THE LAND OF LAUGHS by JONATHAN CARROLL
Today, I’d like to talk about the very gifted writer of weirdness, Jonathan Carroll, his first novel, and the art of ending stuff.
This is Jonathan Carroll (with his dog, Jack):
He isn’t what one might call a full-on horror writer in the classic sense of the term, though he is a fantasist who isn’t afraid to go really dark when the mood hits him. He is sometimes described as a magic realist writer, which is pretty apt, though he’s got his own flavor of such.
Mr. Carroll’s first novel, The Land of Laughs, is one of my all-time favorite books and I consider it a bonafide masterpiece. It involves Thomas Abbey, the somewhat immature grown son of a classic movie star, who happens to be obsessed with the late children’s writer Marshall France. He meets a fellow Marshall France superfan, Saxony Gardner, and they fall in love. The pair decide, on the spur of the moment, to travel to Galen, Missouri, where the extremely reclusive author lived and wrote. Abbey’s plan is to ask for France’s daughter’s permission to write a biography of her father. For some reason, Anna France greets this idea with open arms and even invites the couple to stay in Galen for the duration.
What follows is some major weirdness that begins with little things like Abbey’s suspicion that many of the characters from France’s books have real world doppelgängers in Galen, or the fact that his writing of the biography seems to have a strange effect on these same citizens. The dread ratchets up with each passing day, until things get REALLY out of hand.
I am trying to be purposefully vague here, so as to not give away the various dark plums that are there for the plucking in this book. Needless to say, there are many memorable moments, not the least of which involving an English Bull Terrier (see “Jack”, above) and a BIG reveal. I’ve read this book at least four times, and am always amazed at how perfectly paced and creative it is.
Jonathan Carroll is great at endings. His first several books, in fact, contain some real doozies. Their plots run the gamut of the dark fantastic–there are weird hauntings, parallel dream worlds, the reincarnated “son” of an imaginary being, a filmmaker tricked into making a particular movie by an angel, an architect hired to build a dog museum in Saudi Arabia, you know–THE WORKS. And they all have fist to the face awesome endings that just leave you going “YES!!!”. Well, me anyway.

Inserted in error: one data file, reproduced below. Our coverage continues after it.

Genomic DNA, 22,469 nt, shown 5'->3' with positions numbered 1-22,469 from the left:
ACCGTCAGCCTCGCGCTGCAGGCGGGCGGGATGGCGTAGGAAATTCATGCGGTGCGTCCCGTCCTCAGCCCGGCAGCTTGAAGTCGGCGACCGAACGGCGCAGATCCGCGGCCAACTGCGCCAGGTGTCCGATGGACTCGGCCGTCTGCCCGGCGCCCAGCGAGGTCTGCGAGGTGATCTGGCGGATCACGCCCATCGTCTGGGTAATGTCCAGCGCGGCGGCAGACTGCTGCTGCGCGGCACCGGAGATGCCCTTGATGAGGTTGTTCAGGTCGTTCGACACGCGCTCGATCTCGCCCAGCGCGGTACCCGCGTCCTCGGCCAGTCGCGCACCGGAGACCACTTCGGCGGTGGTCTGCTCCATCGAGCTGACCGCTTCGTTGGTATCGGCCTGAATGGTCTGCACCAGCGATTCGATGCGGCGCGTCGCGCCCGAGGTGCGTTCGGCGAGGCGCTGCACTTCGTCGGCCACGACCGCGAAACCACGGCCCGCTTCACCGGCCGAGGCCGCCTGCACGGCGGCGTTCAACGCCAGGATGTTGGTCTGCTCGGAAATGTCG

The Land of Laughs has what I consider to be one of the all-time best wrap-ups of any genre novel I’ve ever read. The story itself ends with a bang, and then there is a short grace note that takes things even further and reveals the theme that’s been burbling under the surface the whole time. Good Gravy how I LOVE THIS BOOK!
I wish more novel writers took their endings as seriously. Without exaggeration, I’d say a good 75% of books don’t stick their landings, which is made even more annoying when they have great openings and build-ups. I’m not saying that everything needs to have a bow on it–ambiguity can be unbelievably powerful, after all. I just happen to love the afterglow of a well-realized novel and a good part of that taste is found in an ending that stays with you.
Shirley Jackson’s The Haunting of Hill House, Kingsley Amis’s The Green Man, and Steve King’s Pet Sematary all have endings that multiply the horror factor of what has come before tenfold (at least) and send you screaming into the night. I remember finishing each of those books with a delighted shudder.
Back to The Land of Laughs, before we say goodbye:
- Just read the damn thing. You’ll thank me later.
- Jonathan Carroll posts awesome things on his Facebook page on a pretty regular basis, in case you’re interested.
- His website is a cornucopia of goodness, and even has some stories that can be read FOR FREE!
- Which reminds me, he’s also a REALLY GREAT short story writer…
There you have it. Tune in tomorrow for another daily dose of diabolical dabblings!